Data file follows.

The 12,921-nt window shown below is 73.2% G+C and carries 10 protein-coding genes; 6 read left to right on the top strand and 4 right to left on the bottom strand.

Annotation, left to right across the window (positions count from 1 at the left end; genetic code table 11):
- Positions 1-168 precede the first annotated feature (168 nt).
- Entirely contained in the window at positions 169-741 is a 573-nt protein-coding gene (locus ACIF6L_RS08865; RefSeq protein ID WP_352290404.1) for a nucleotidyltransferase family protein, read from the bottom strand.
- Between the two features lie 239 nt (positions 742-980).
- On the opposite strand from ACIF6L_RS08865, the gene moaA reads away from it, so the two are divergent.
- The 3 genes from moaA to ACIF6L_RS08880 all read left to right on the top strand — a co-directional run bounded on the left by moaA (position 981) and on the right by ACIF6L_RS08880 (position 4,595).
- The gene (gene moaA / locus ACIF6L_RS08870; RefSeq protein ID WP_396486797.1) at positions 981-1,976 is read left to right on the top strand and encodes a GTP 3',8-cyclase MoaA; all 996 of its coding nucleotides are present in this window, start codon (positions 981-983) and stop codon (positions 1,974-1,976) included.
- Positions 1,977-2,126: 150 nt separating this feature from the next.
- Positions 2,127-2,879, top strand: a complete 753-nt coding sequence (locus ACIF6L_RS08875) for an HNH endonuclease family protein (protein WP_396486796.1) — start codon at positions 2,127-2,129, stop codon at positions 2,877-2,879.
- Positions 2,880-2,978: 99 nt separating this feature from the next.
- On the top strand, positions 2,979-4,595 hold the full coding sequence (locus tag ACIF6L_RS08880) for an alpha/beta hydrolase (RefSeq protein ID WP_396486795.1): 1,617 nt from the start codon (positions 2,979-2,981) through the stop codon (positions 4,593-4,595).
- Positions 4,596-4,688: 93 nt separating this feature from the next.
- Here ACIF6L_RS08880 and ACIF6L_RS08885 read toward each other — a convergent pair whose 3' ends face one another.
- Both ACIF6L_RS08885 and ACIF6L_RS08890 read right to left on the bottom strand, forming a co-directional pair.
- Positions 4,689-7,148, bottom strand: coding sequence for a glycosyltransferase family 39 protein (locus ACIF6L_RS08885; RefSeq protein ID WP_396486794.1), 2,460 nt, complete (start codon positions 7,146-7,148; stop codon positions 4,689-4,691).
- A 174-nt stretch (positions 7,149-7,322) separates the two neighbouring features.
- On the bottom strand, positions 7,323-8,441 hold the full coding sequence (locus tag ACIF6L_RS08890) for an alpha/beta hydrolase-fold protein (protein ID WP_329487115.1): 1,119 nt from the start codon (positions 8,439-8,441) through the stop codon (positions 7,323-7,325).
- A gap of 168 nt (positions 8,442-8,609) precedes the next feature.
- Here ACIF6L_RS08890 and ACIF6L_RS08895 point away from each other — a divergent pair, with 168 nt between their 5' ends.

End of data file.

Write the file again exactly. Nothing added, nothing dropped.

The 12,921-nt window shown below is 73.2% G+C and carries 10 protein-coding genes; 6 read left to right on the top strand and 4 right to left on the bottom strand.

Annotation, left to right across the window (positions count from 1 at the left end; genetic code table 11):
- Positions 1-168 precede the first annotated feature (168 nt).
- Entirely contained in the window at positions 169-741 is a 573-nt protein-coding gene (locus ACIF6L_RS08865; RefSeq protein ID WP_352290404.1) for a nucleotidyltransferase family protein, read from the bottom strand.
- Between the two features lie 239 nt (positions 742-980).
- On the opposite strand from ACIF6L_RS08865, the gene moaA reads away from it, so the two are divergent.
- The 3 genes from moaA to ACIF6L_RS08880 all read left to right on the top strand — a co-directional run bounded on the left by moaA (position 981) and on the right by ACIF6L_RS08880 (position 4,595).
- The gene (gene moaA / locus ACIF6L_RS08870; RefSeq protein ID WP_396486797.1) at positions 981-1,976 is read left to right on the top strand and encodes a GTP 3',8-cyclase MoaA; all 996 of its coding nucleotides are present in this window, start codon (positions 981-983) and stop codon (positions 1,974-1,976) included.
- Positions 1,977-2,126: 150 nt separating this feature from the next.
- Positions 2,127-2,879, top strand: a complete 753-nt coding sequence (locus ACIF6L_RS08875) for an HNH endonuclease family protein (protein WP_396486796.1) — start codon at positions 2,127-2,129, stop codon at positions 2,877-2,879.
- Positions 2,880-2,978: 99 nt separating this feature from the next.
- On the top strand, positions 2,979-4,595 hold the full coding sequence (locus tag ACIF6L_RS08880) for an alpha/beta hydrolase (RefSeq protein ID WP_396486795.1): 1,617 nt from the start codon (positions 2,979-2,981) through the stop codon (positions 4,593-4,595).
- Positions 4,596-4,688: 93 nt separating this feature from the next.
- Here ACIF6L_RS08880 and ACIF6L_RS08885 read toward each other — a convergent pair whose 3' ends face one another.
- Both ACIF6L_RS08885 and ACIF6L_RS08890 read right to left on the bottom strand, forming a co-directional pair.
- Positions 4,689-7,148, bottom strand: coding sequence for a glycosyltransferase family 39 protein (locus ACIF6L_RS08885; RefSeq protein ID WP_396486794.1), 2,460 nt, complete (start codon positions 7,146-7,148; stop codon positions 4,689-4,691).
- A 174-nt stretch (positions 7,149-7,322) separates the two neighbouring features.
- On the bottom strand, positions 7,323-8,441 hold the full coding sequence (locus tag ACIF6L_RS08890) for an alpha/beta hydrolase-fold protein (protein ID WP_329487115.1): 1,119 nt from the start codon (positions 8,439-8,441) through the stop codon (positions 7,323-7,325).
- A gap of 168 nt (positions 8,442-8,609) precedes the next feature.
- Here ACIF6L_RS08890 and ACIF6L_RS08895 point away from each other — a divergent pair, with 168 nt between their 5' ends.